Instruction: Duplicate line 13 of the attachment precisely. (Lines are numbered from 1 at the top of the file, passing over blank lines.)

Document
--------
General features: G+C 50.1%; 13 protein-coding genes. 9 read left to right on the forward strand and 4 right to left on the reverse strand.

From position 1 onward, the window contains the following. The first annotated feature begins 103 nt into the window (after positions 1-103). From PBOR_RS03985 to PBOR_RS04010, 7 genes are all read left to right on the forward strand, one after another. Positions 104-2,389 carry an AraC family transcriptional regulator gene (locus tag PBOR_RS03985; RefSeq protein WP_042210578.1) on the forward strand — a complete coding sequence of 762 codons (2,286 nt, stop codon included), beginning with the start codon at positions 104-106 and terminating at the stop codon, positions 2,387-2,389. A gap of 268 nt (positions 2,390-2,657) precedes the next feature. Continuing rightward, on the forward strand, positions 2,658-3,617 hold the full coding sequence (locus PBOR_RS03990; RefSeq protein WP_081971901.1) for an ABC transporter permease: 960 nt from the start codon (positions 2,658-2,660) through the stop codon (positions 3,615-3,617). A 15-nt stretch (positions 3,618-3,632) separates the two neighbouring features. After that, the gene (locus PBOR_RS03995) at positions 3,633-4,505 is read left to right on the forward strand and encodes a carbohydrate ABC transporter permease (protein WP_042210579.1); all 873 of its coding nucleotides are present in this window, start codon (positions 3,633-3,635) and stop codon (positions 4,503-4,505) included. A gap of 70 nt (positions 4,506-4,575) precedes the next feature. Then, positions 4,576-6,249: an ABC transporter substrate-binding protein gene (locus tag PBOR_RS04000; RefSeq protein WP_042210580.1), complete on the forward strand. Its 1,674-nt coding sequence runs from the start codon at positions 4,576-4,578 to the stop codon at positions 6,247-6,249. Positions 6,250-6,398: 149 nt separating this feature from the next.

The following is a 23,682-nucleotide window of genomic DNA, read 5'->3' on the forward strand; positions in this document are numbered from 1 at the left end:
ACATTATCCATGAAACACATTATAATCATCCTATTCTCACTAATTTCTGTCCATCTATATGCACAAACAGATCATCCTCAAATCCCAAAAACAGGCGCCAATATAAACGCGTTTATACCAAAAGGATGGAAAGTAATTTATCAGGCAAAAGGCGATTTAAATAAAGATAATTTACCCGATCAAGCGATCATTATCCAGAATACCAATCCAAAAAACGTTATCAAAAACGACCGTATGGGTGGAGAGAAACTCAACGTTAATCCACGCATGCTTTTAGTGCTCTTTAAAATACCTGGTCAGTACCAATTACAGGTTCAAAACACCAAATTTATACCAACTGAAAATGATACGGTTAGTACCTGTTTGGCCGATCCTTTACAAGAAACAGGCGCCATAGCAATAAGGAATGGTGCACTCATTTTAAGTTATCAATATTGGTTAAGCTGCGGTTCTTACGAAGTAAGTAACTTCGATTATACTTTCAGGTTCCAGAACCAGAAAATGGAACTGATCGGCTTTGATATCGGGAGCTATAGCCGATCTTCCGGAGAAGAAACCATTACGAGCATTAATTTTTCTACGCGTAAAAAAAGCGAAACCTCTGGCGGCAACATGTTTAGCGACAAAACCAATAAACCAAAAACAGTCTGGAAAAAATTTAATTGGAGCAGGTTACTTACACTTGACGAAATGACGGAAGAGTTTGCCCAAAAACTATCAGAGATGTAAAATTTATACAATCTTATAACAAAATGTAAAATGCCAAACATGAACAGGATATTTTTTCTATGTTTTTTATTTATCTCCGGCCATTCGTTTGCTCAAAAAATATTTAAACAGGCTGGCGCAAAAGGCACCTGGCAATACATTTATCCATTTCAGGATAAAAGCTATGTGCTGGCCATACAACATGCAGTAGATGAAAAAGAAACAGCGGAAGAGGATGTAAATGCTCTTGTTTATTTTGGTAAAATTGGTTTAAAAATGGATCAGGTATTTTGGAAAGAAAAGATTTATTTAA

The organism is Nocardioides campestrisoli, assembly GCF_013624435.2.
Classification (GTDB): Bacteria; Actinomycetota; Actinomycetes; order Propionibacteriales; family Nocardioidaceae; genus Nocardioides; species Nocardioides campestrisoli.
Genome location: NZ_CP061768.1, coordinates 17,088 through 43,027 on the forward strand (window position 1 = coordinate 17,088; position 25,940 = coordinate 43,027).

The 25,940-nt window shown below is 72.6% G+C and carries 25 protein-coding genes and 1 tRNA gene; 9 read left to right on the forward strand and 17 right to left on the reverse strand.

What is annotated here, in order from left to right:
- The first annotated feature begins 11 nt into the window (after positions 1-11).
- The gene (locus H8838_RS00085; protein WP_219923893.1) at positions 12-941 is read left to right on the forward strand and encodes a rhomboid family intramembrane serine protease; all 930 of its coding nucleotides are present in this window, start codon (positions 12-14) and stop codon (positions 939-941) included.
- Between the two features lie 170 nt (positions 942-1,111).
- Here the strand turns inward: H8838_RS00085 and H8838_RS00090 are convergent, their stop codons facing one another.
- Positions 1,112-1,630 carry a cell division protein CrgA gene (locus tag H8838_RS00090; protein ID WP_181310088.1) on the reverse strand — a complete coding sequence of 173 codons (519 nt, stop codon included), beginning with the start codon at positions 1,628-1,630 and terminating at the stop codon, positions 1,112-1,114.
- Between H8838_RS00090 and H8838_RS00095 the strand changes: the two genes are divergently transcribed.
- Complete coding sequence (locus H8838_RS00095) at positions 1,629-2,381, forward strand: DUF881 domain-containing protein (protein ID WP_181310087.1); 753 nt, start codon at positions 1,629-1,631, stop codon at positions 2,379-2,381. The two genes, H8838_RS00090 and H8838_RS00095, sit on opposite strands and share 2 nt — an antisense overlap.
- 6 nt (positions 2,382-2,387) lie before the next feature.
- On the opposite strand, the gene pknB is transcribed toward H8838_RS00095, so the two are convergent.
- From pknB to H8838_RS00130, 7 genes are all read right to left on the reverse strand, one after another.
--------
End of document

- Here the strand turns inward: H8838_RS00085 and H8838_RS00090 are convergent, their stop codons facing one another.